YOUR GIFTS CREATE IMPACT 

Gail DeGiulio, GP's chief capital resource officer, meets members of a Guatemalan cooperative.
How does philanthropy help Global Partnerships create impact? GP’s Chief Capital Resource Officer Gail DeGiulio explains. Read more >

PHILANTHROPY FUNDS INNOVATION

Sixta Garcia, a GP portfolio director, conducts a due diligence visit in Nicaragua.
What is an "outgrower"? Learn how research funded by philanthropy helped us identify and invest in a new type of social enterprise that helps farmers earn better and more stable incomes. Read more >

IMPACT IN ACTION

Members of Friendship Bridge, a GP partner, receive checks during a village bank meeting.
Would you like to travel with Global Partnerships to see impact in action? Read about one Impact Journey traveler's experience in Guatemala. Also check out our upcoming trip to Peru. Read more >

Subscribe to our newsletter >>

 

Blog Tags:    Impact Journey      outgrower   rural livelihoods   travel   

Nicaraguan cacao farmers
Our team recently visited a group of cacao farmers in Nicaragua. Photo © Global Partnerships.

Impact in action: How solar lights brighten homes & futures


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Francisco Sambrana, 34, lives with his wife and two young children in Las Conchas, Nicaragua. He is a primary school teacher, and when he’s not in the classroom he’s often helping his kids with their homework or preparing lessons. He used to depend on candles, kerosene lamps, and flashlights to illuminate his work after sunset.

However, after purchasing a solar-powered Barefoot Connect 600 plug-and-play system, he has a “brighter and clearer light” that is also significantly more economical. He only uses two of the four lights that came with the system, saving the other two for emergencies. But the lights are bright enough that he can put one in the kitchen and keep one light over the threshold of his living room and bedroom, effectively using two lights to illuminate three rooms.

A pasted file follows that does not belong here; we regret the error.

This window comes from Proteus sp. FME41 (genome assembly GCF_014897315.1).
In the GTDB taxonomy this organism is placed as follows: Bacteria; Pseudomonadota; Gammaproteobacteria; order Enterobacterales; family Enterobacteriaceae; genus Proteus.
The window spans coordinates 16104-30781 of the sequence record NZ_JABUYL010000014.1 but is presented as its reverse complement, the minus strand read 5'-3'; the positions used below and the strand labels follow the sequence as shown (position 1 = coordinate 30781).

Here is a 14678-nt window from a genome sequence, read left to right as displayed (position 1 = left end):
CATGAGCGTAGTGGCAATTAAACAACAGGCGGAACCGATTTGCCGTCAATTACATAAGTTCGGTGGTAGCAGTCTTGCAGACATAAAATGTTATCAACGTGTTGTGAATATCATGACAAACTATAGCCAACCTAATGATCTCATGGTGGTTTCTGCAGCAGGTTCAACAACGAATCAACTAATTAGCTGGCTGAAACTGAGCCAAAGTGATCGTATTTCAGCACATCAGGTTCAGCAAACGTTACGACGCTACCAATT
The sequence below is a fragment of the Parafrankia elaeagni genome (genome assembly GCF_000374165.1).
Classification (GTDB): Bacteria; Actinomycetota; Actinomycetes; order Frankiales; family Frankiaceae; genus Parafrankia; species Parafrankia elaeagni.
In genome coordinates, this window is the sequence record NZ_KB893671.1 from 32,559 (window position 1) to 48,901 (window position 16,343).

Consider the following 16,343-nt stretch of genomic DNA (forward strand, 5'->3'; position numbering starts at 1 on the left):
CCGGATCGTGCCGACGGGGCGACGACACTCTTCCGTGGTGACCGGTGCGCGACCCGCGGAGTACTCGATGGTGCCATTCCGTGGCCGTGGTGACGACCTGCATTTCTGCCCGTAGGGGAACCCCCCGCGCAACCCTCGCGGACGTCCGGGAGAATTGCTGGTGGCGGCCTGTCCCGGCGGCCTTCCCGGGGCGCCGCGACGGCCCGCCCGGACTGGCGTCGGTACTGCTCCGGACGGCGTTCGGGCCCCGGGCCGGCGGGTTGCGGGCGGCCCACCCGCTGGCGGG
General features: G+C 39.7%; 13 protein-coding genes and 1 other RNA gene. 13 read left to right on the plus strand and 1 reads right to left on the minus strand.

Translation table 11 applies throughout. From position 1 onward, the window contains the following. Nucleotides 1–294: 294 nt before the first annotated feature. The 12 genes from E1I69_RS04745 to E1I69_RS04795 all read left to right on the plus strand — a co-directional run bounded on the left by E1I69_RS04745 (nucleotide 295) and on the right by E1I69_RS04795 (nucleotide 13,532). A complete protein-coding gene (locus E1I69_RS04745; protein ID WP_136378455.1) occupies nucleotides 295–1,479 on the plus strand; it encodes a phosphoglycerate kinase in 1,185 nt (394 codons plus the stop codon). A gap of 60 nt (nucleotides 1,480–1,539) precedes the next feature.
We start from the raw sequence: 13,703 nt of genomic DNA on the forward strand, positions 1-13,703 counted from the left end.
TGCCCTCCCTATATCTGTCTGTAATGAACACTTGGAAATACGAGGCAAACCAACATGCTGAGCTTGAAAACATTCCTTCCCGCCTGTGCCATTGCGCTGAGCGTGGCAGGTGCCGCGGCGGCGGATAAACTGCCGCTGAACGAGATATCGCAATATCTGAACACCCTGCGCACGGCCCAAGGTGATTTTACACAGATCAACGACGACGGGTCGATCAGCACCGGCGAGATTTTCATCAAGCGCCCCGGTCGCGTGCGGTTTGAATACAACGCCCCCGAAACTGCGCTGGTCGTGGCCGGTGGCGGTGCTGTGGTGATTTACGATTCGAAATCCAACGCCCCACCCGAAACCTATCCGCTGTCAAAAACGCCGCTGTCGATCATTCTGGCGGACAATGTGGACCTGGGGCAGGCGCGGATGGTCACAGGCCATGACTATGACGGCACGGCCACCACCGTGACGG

The system also has USB ports through which he can charge cell phones or power a portable DVD player. Now that he no longer has to buy candles and batteries, or travel to the nearest town to pay to charge his phone, he saves several hours and about 565 cordobas ($22) each month. His solar system allows him to cut down on costs, cut down on contamination from kerosene smoke, and even provide phone charging services to his extended family.

The son of one of Francisco's clients

The son of one of Francisco's clients poses with the family's solar light. Photo © Global Partnerships

The positive impact of his solar-powered system was so great that Francisco decided to take out a loan from FUNDENUSE, a GP partner, to purchase five SunKing Mobiles, which are solar lights with cell phone charging capability, and sell them in his community. He knew from his own experience that “these lights are a great benefit,” and his conviction makes him a natural salesman. Francisco's customers now benefit from reduced energy costs and cleaner air by no longer being dependent on kerosene lamps, and Francisco has been able to supplement his income with a 20 percent commission on sale of the solar lights.

By investing in social enterprises that provide access to solar products, GP helps connect individuals like Francisco with clean, affordable solar solutions. In turn, individuals like Francisco also receive the opportunity to supplement their incomes by reselling solar lights.

Learn more about our solar investments by watching this video explanation about why solar lights are important in developing countries. 

 

Blog Tags: Latin America   off-grid   solar   solar lights   

Francisco Sambrana relies on solar lights to illuminate his home and prepare his lesson plans. Photo © Global Partnerships
Francisco Sambrana relies on solar lights to illuminate his home and prepare his lesson plans. Photo © Global Partnerships